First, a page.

Zimbabwe, once the breadbasket and number one safari destination in Africa, has had some testing times over the years.
However, as stability returns to Zimbabwe, investment in tourism is growing with new lodges being built in the main parks where the game viewing is excellent. Some of the smaller parks have suffered over the years, but game numbers are rising, and they remain the beautiful wilderness areas they always have been.
Did you know?
- Zimbabwe has a warm climate year-round, though it can be quite cold in winter (especially June-August) in the early mornings and evenings.
- October and November can be extremely hot especially in the Zambezi valley and the lowvelt, in the south.
- The rainy season is usually from Nov to March, but the Eastern Highlands can be cool and damp for most of the year.
- Guiding in Zimbabwe has always been some of the best in Africa, with rigorous guiding exams and only the very best become guides.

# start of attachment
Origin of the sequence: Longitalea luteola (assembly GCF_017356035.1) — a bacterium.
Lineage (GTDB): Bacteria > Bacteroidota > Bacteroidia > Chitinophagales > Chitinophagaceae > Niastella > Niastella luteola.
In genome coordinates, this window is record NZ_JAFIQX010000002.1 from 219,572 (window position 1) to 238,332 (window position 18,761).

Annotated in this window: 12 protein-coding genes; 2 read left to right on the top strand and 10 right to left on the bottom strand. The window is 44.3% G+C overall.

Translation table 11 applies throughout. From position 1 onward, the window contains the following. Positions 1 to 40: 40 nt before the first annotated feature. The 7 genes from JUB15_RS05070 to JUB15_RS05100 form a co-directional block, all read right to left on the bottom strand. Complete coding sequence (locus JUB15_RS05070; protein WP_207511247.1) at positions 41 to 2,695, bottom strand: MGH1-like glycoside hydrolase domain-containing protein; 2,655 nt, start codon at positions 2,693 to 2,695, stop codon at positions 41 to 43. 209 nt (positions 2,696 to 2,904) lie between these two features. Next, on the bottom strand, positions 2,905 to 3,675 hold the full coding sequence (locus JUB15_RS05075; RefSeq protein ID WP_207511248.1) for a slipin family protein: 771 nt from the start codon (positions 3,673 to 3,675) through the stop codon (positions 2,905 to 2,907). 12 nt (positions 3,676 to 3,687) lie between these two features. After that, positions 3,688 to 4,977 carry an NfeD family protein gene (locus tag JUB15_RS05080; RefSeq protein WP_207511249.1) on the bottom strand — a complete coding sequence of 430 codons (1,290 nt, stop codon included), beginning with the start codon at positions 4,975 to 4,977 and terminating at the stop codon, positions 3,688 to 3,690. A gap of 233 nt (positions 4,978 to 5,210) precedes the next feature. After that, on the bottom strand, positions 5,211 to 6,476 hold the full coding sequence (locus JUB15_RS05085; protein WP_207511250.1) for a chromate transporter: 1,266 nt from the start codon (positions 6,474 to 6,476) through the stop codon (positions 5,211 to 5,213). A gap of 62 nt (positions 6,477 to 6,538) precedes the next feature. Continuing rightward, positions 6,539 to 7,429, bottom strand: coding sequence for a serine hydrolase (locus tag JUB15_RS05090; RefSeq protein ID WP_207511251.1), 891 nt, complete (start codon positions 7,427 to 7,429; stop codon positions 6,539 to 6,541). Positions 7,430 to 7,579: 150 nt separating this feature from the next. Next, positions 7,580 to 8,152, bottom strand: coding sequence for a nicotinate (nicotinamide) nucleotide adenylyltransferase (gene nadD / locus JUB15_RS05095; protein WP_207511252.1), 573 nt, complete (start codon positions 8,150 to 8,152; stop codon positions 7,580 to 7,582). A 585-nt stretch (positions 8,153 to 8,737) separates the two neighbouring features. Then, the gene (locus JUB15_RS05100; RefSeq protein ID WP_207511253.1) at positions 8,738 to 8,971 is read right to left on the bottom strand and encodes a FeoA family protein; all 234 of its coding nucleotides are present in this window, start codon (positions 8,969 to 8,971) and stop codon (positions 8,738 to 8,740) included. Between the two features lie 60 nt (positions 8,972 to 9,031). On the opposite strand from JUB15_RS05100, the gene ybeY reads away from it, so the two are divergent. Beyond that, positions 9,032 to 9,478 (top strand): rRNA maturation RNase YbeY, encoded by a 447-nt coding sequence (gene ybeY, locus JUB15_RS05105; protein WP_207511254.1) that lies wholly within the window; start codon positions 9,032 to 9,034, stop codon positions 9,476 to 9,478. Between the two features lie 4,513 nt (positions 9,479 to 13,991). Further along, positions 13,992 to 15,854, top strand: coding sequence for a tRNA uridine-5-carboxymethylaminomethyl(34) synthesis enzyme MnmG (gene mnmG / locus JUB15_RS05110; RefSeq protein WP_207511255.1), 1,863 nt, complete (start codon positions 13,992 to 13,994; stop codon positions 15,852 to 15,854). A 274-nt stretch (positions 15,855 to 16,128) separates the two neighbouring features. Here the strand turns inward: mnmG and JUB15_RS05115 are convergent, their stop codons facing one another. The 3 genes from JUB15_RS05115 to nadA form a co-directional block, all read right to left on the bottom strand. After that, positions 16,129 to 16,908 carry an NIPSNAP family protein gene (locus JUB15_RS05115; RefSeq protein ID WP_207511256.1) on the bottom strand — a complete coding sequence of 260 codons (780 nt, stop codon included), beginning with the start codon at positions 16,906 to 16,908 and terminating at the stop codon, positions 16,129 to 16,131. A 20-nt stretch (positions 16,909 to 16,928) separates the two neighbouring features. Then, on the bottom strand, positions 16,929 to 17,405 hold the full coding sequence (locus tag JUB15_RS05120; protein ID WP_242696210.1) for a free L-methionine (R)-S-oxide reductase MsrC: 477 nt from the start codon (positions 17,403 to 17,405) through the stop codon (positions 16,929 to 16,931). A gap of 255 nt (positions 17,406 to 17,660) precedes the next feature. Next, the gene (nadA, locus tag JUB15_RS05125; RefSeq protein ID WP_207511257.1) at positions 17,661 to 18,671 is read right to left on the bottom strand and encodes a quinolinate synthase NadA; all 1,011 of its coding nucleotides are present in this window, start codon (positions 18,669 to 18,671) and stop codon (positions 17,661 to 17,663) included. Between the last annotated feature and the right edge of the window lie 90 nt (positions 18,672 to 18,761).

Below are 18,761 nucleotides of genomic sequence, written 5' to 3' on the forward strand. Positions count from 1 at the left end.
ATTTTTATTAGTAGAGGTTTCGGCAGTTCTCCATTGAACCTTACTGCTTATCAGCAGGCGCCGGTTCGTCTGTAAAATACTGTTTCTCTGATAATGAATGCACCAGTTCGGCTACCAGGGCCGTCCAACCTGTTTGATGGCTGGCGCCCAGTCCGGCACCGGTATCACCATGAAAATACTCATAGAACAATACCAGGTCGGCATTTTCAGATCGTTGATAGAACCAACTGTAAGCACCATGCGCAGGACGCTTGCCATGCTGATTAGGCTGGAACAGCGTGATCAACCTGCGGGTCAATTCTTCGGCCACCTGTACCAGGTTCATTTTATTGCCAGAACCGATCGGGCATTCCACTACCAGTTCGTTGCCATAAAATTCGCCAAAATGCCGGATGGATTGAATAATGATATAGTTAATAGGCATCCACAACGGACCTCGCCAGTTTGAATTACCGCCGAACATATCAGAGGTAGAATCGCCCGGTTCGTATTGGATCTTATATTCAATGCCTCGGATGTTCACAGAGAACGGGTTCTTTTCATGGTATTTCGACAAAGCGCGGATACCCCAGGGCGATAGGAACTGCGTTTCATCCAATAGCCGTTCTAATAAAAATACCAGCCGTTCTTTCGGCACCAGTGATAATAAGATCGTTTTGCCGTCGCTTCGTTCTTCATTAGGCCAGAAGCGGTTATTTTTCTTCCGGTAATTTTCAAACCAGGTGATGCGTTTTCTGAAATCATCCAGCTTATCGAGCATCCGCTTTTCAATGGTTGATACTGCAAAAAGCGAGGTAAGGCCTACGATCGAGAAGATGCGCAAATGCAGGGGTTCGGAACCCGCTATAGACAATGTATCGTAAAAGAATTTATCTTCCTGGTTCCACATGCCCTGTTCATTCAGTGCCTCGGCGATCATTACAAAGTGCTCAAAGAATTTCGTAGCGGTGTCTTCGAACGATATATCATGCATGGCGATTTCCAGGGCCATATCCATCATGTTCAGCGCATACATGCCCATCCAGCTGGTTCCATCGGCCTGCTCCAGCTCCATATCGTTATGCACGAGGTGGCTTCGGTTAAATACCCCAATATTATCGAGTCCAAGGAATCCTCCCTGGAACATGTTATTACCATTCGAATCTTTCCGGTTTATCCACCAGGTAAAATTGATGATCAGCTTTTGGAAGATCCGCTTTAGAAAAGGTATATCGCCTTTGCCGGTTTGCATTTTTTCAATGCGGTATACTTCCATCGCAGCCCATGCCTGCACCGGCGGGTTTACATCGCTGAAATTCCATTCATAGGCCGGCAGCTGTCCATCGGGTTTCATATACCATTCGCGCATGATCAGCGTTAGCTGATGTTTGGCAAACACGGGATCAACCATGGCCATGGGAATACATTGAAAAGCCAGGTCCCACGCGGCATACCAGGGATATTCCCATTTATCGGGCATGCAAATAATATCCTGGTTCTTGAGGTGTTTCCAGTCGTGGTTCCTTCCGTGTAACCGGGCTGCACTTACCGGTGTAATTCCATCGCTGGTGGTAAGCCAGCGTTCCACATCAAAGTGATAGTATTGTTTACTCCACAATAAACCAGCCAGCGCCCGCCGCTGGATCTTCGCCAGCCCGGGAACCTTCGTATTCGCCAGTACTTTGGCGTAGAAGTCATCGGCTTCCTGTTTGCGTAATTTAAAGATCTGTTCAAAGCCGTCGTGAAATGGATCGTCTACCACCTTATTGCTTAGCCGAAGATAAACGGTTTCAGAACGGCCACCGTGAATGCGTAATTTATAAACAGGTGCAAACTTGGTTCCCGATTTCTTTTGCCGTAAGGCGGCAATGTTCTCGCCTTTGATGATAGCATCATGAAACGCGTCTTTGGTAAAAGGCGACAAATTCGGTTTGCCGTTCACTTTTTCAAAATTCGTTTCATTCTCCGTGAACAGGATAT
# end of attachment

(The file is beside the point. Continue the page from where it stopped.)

- You can do some fabulous hiking in the Chimanimani mountains in the east of the country.
- The little-visited Gonorazou National Park has some of the most spectacular scenery with the iconic Chilojo cliffs, wide meandering rivers, and extensive woodland with plenty of game.
- There is great tiger fishing on the Zambezi River.
- The Great Zimbabwe ruins set on a hill and surrounded by goldmines prove an ancient civilisation once lived here from the 11th-14th century.
- The abandoned medieval stone city of Great Zimbabwe indicates that an ancient civilisation lived here between the 11th and 14th centuries. Little is known of the history but the intricacies of the buildings, which were built of stone with turrets, elegant stairways, and fully functioning drainage systems, are remarkable for their time. With 4000 gold mines and 500 copper mines in the area, it was certainly a prosperous time for the estimated 18000 people who lived there.